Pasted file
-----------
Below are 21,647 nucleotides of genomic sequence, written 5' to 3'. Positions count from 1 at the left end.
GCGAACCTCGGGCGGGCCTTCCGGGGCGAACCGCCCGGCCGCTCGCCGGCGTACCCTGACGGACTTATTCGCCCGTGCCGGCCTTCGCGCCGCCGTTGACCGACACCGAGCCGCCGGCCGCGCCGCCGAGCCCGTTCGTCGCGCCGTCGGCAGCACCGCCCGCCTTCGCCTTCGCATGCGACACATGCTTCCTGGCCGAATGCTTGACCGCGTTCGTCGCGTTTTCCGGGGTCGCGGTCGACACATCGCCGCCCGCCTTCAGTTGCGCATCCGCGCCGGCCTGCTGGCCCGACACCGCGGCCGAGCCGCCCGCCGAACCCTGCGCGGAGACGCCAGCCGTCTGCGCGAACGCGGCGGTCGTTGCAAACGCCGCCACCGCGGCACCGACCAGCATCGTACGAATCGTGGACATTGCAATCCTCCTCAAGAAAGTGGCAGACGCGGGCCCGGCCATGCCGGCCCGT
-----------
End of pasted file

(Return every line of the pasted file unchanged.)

Below are 21,647 nucleotides of genomic sequence, written 5' to 3'. Positions count from 1 at the left end.
GCGAACCTCGGGCGGGCCTTCCGGGGCGAACCGCCCGGCCGCTCGCCGGCGTACCCTGACGGACTTATTCGCCCGTGCCGGCCTTCGCGCCGCCGTTGACCGACACCGAGCCGCCGGCCGCGCCGCCGAGCCCGTTCGTCGCGCCGTCGGCAGCACCGCCCGCCTTCGCCTTCGCATGCGACACATGCTTCCTGGCCGAATGCTTGACCGCGTTCGTCGCGTTTTCCGGGGTCGCGGTCGACACATCGCCGCCCGCCTTCAGTTGCGCATCCGCGCCGGCCTGCTGGCCCGACACCGCGGCCGAGCCGCCCGCCGAACCCTGCGCGGAGACGCCAGCCGTCTGCGCGAACGCGGCGGTCGTTGCAAACGCCGCCACCGCGGCACCGACCAGCATCGTACGAATCGTGGACATTGCAATCCTCCTCAAGAAAGTGGCAGACGCGGGCCCGGCCATGCCGGCCCGT